Young Tobacco was the English name given to a Piankeshaw chief who lived near Post Vincennes during the American Revolution. His influence seems to have extended beyond his own village to all those along the Wabash River.
George Rogers Clark, in his memoir, refers to him as “Tobacco’s Son”, and British Lt-Governor Henry Hamilton’s journal often refers to “Old Tobacco and his son.” The relationship of the two chiefs, Old Tobacco and Young Tobacco, seems probable but is not certain. It may be that the British and Americans presumed Piankesaw leadership passed from father to son, but this was not common among Miami tribes.
Clark’s memoir describes Young Tobacco as being very dedicated towards the American cause, declaring himself to be a “big knife”. When Hamilton recaptures Vincennes and occupies Fort Sackville with the American prisoner Captain Helm, Young Tobacco declares openly that Helm is his brother, and voluntarily imprisons himself to stay with Helm. Knowing the influence of Young Tobacco among the area natives, Hamilton offers him several gifts to regain his favor, which Tobacco accepts for himself and his brother (Helm) to use.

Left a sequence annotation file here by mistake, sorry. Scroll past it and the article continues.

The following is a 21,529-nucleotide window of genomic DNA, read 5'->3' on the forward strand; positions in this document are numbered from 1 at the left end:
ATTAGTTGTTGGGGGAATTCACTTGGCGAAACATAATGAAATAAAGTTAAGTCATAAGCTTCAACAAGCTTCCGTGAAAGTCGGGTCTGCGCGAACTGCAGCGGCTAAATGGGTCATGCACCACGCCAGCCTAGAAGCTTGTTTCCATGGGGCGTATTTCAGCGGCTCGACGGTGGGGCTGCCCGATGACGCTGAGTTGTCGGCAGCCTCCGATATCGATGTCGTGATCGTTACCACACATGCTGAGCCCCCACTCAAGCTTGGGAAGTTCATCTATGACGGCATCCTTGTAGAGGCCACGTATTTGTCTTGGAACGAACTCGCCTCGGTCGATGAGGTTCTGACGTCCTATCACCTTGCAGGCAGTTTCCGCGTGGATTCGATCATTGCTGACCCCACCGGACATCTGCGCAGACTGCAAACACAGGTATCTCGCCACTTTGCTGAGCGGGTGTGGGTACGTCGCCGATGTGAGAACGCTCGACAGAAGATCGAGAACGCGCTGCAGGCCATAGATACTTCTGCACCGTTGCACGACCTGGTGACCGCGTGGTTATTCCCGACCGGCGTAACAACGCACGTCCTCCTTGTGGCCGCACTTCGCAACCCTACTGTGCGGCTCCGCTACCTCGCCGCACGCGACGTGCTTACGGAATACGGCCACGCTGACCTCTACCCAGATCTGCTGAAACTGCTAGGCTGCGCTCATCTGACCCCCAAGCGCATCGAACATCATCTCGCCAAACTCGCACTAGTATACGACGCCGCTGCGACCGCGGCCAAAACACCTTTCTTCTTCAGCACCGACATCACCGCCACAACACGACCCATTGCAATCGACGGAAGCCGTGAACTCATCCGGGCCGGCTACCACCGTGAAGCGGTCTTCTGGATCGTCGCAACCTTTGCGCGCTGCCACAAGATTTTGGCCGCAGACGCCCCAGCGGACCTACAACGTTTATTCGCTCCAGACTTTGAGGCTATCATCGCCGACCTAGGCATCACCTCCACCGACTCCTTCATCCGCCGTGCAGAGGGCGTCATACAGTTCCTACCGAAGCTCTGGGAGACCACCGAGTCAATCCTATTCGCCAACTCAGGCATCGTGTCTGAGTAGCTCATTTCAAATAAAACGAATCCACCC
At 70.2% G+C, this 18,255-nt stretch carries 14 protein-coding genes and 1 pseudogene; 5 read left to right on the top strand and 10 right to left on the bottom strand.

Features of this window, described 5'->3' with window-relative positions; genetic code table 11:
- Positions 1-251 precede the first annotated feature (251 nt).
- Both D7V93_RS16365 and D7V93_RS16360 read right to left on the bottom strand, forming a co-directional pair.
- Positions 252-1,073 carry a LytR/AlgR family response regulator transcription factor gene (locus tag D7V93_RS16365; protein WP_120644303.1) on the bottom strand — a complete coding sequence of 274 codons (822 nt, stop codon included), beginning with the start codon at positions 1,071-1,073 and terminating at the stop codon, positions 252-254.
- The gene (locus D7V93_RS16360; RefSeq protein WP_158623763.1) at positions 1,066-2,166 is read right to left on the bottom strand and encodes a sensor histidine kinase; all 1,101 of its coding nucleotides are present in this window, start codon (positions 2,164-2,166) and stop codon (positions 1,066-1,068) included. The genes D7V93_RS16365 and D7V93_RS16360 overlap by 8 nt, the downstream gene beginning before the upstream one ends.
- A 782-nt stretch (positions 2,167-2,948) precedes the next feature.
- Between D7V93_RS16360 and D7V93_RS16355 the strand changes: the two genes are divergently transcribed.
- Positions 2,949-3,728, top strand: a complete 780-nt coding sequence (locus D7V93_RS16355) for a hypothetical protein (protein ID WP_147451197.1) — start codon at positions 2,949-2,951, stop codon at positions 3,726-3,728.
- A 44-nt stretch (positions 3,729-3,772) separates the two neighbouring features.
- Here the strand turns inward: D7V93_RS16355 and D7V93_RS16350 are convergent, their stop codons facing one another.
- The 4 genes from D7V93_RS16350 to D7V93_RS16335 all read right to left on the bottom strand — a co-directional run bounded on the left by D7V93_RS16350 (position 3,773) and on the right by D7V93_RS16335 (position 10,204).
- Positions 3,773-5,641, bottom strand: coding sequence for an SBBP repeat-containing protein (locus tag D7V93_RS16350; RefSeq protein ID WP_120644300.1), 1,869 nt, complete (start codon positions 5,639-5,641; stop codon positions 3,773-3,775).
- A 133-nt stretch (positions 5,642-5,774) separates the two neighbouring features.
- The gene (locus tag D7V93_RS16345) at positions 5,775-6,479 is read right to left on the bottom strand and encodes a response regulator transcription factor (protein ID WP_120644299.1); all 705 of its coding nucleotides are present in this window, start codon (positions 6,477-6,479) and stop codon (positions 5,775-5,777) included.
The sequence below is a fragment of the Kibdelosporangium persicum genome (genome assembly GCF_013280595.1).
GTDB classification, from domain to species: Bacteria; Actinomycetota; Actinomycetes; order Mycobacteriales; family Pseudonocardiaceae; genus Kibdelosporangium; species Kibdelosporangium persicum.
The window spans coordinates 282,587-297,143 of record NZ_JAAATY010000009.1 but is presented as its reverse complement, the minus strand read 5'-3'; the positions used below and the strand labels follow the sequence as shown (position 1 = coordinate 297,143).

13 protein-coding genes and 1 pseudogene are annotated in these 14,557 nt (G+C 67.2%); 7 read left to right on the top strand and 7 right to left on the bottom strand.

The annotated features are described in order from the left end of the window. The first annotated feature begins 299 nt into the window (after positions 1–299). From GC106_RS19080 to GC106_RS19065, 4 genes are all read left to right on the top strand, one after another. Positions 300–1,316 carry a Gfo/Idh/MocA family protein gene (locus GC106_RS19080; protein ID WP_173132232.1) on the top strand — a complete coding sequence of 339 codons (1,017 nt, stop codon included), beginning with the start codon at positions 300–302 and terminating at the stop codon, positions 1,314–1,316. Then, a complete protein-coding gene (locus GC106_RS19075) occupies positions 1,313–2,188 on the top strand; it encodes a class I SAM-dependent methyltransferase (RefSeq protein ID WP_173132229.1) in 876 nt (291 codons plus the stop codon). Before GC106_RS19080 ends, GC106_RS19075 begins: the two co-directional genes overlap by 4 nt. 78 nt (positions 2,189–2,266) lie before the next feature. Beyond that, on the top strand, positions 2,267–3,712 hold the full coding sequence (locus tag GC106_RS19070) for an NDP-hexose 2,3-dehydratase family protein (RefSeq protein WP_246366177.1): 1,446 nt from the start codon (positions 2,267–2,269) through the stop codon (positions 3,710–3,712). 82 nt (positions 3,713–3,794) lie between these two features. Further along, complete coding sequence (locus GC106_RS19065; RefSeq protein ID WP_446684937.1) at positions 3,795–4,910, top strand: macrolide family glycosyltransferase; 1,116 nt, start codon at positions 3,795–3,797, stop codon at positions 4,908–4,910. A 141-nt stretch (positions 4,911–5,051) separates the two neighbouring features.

As Clark and his army nears Vincennes to recapture it, Young Tobacco musteres a large band of native warriors and requests permission to join Clark’s army. This offer is declined, but Tobacco continues to favor the Americans during the siege of Fort Sackville.
Hamilton’s journal offers a contrasting view of Young Tobacco. Rather than being an open supporter of the Americans, Young Tobacco seems to favor whoever is in power at the time. He offers excuses to Hamilton for his lack of loyalty when the residents of Vincennes first rebelled in favor of the Americans. In a war council meeting, Young Tobacco blames this on other chiefs for not coming to his support, and declares that he was too weak to resist the Americans and too young to make such decisions on his own. Hamilton seems suspicious of Young Tobacco in his journal, but does not describe any open acts of resistance to British authority.
After the Americans had secured Vincennes, they had trouble with Delaware along the White River. Clark ordered a punitive expedition against them, and Young Tobacco brokered a peace deal, accepting responsibility for future Delaware raids but promising retaliation if they again attacked Americans.
Clark says that Young Tobacco died two years after the battle for Fort Sackville, and was carried to Kaskaskia and buried with military honors.